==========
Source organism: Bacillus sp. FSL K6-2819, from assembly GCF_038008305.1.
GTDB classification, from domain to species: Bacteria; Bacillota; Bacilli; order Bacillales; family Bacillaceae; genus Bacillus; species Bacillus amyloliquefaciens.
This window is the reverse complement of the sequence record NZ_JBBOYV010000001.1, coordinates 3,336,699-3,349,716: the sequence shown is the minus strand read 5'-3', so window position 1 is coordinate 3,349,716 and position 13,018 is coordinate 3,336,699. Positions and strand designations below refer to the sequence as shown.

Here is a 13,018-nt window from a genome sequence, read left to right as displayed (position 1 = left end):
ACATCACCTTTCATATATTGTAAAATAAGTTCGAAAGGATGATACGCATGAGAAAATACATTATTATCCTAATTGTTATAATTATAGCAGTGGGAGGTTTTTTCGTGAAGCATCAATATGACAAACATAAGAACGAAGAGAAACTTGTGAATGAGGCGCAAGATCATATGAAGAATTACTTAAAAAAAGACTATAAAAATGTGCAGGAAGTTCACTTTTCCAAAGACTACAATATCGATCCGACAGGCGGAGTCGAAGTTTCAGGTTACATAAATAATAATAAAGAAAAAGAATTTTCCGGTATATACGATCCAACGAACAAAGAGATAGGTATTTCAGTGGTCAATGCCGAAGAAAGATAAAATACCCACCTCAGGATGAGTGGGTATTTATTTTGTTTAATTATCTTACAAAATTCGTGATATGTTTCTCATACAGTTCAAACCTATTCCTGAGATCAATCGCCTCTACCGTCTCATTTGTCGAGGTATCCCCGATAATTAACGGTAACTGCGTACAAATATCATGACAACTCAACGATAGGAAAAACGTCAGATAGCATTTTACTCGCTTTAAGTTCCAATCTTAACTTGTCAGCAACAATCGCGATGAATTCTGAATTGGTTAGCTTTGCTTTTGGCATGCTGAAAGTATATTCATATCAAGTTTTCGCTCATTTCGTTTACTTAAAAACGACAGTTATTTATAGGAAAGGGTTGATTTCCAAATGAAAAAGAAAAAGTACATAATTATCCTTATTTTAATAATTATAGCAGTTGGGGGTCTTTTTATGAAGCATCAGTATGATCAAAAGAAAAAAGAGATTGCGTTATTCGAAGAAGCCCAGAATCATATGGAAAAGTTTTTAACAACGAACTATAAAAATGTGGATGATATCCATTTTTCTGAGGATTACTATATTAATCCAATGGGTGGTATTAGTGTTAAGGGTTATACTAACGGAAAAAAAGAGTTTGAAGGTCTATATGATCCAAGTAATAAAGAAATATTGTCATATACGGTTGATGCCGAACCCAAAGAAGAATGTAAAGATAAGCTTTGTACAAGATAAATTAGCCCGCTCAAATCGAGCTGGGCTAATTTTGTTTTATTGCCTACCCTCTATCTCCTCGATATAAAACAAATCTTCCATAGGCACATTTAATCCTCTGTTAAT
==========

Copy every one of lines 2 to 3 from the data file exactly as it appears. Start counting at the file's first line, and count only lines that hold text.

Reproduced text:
GTDB classification, from domain to species: Bacteria; Bacillota; Bacilli; order Bacillales; family Bacillaceae; genus Bacillus; species Bacillus amyloliquefaciens.
This window is the reverse complement of the sequence record NZ_JBBOYV010000001.1, coordinates 3,336,699-3,349,716: the sequence shown is the minus strand read 5'-3', so window position 1 is coordinate 3,349,716 and position 13,018 is coordinate 3,336,699. Positions and strand designations below refer to the sequence as shown.